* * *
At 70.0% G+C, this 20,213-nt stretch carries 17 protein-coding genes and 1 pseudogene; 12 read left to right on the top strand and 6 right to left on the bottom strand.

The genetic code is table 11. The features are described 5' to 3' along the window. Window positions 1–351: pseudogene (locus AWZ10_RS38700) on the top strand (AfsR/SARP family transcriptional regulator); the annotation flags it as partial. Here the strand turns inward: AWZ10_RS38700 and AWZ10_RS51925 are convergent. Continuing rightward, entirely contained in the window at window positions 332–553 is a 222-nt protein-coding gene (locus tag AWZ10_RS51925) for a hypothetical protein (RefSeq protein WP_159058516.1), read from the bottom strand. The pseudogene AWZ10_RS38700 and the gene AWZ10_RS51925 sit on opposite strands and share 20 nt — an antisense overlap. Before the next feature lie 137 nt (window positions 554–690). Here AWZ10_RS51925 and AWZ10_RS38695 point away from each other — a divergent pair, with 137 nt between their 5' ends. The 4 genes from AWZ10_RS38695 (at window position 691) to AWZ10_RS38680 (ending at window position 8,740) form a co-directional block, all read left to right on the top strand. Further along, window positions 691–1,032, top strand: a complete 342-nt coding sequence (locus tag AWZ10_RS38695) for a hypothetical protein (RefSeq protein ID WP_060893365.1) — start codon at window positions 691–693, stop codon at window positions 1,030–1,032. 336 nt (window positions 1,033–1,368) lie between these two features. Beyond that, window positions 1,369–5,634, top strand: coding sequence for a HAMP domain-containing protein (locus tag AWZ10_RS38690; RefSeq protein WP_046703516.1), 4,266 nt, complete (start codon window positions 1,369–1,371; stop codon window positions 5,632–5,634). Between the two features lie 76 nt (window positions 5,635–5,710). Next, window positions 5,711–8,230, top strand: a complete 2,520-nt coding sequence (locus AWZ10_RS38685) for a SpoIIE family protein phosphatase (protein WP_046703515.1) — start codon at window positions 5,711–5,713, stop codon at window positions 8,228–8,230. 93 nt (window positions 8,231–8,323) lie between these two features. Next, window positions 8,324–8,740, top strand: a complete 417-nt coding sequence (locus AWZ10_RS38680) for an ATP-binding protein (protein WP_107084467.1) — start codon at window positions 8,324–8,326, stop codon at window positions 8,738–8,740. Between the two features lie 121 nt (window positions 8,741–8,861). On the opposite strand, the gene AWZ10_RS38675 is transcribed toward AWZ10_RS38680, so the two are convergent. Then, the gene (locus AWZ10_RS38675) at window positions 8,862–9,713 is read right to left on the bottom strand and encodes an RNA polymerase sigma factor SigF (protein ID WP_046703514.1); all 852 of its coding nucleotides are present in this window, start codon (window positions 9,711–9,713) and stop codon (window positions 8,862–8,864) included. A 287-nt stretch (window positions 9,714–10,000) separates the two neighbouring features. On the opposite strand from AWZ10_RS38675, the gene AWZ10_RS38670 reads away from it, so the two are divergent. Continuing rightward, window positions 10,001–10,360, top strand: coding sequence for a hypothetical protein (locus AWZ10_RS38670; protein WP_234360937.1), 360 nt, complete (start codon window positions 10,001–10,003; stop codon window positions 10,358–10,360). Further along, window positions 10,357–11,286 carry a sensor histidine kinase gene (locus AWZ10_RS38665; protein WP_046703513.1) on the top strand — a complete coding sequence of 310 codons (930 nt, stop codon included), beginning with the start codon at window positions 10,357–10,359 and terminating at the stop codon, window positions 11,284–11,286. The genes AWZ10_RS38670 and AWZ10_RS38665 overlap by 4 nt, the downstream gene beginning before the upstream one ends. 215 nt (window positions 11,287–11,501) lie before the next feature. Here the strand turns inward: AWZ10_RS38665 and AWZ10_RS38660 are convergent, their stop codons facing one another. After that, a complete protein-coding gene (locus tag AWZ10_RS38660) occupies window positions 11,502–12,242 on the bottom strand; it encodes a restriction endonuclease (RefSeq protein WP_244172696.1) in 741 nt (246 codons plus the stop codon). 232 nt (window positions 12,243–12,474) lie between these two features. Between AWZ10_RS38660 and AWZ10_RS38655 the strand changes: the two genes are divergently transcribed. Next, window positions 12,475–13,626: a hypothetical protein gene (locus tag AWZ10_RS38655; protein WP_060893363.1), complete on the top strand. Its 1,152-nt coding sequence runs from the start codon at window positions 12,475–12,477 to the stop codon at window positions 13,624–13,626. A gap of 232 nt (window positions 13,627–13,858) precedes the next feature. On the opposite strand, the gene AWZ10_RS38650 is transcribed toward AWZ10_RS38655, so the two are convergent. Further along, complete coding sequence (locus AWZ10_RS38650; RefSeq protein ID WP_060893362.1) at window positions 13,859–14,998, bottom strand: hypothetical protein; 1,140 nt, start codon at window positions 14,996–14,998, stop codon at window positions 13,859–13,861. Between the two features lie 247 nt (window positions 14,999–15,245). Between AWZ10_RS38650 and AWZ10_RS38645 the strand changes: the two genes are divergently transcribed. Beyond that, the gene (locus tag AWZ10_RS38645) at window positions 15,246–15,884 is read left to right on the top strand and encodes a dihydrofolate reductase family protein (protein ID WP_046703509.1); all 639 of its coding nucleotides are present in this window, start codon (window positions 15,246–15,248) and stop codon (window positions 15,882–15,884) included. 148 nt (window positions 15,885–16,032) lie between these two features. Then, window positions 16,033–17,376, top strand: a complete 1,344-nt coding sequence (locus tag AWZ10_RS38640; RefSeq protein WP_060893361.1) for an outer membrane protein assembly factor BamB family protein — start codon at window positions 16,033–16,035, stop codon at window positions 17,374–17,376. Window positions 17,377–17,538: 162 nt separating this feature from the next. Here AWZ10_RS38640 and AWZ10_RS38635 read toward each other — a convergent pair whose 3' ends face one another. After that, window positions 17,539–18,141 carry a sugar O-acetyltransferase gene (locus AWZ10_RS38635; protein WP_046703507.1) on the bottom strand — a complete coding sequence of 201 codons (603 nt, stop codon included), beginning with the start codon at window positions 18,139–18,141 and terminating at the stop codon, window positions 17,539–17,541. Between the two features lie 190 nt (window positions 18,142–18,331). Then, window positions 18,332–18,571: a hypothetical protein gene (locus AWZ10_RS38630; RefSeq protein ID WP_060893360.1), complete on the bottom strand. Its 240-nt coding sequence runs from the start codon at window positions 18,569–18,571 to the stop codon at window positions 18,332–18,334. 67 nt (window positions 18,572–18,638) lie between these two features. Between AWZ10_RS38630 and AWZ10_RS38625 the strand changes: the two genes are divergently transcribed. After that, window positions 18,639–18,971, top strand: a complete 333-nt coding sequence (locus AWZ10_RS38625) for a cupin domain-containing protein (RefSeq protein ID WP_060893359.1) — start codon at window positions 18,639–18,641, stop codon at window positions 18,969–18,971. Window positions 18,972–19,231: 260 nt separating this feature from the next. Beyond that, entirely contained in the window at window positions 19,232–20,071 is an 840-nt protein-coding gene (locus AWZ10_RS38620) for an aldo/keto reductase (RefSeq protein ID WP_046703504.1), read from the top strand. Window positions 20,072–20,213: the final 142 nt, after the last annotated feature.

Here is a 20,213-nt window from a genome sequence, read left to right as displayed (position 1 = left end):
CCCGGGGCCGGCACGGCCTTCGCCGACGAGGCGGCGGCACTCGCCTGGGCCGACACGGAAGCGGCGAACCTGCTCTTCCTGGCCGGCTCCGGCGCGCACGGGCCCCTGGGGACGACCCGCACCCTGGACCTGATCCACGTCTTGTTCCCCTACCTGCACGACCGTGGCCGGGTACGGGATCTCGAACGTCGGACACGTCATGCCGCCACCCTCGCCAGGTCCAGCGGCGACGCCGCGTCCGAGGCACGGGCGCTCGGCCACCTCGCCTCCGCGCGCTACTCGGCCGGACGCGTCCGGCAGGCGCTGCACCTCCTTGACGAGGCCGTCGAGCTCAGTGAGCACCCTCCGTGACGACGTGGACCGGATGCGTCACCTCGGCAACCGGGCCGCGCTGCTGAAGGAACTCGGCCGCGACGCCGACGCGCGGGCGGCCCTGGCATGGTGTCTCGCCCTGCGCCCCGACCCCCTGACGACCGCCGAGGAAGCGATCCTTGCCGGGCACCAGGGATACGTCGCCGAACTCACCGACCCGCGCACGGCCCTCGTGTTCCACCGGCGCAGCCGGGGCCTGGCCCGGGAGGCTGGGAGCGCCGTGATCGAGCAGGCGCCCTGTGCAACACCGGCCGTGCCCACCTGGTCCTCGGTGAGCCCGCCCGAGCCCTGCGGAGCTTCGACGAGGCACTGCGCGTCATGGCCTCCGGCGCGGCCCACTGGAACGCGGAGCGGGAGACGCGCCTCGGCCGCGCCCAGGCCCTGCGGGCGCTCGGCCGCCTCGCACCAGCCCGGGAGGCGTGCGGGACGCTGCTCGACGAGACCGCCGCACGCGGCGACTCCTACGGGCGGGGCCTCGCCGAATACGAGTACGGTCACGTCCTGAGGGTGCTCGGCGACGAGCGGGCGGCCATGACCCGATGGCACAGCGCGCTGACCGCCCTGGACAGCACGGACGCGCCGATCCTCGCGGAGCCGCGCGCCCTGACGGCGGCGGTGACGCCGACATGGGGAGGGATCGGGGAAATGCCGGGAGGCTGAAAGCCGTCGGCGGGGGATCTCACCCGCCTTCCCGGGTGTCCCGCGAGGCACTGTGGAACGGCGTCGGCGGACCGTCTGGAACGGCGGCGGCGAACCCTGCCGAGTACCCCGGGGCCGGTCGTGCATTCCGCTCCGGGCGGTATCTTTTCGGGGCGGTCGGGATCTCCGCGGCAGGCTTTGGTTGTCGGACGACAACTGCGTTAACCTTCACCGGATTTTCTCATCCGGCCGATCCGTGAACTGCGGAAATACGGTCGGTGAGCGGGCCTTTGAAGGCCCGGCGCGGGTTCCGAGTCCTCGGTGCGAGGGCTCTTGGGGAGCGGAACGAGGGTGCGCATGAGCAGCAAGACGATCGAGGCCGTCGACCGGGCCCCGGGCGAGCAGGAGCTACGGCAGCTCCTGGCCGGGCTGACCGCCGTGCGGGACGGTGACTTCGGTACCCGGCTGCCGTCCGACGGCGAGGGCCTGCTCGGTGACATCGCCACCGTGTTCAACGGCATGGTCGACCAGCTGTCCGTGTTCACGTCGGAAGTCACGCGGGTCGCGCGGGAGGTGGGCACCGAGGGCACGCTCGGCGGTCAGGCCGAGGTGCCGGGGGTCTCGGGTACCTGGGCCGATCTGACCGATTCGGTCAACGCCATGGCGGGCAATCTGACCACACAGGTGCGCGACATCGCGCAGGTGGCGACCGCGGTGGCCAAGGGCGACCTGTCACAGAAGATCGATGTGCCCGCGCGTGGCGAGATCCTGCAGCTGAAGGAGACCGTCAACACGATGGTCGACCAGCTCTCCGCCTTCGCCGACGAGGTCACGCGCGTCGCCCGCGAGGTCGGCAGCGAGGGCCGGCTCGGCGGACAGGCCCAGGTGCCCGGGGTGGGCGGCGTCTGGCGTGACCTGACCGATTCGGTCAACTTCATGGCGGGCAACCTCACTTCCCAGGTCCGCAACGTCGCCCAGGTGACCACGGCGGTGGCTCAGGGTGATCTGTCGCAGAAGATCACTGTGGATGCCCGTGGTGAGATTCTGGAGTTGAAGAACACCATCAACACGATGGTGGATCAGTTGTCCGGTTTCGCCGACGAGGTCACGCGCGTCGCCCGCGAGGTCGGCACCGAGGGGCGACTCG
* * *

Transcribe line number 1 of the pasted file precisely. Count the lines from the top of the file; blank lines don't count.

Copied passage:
At 70.0% G+C, this 20,213-nt stretch carries 17 protein-coding genes and 1 pseudogene; 12 read left to right on the top strand and 6 right to left on the bottom strand.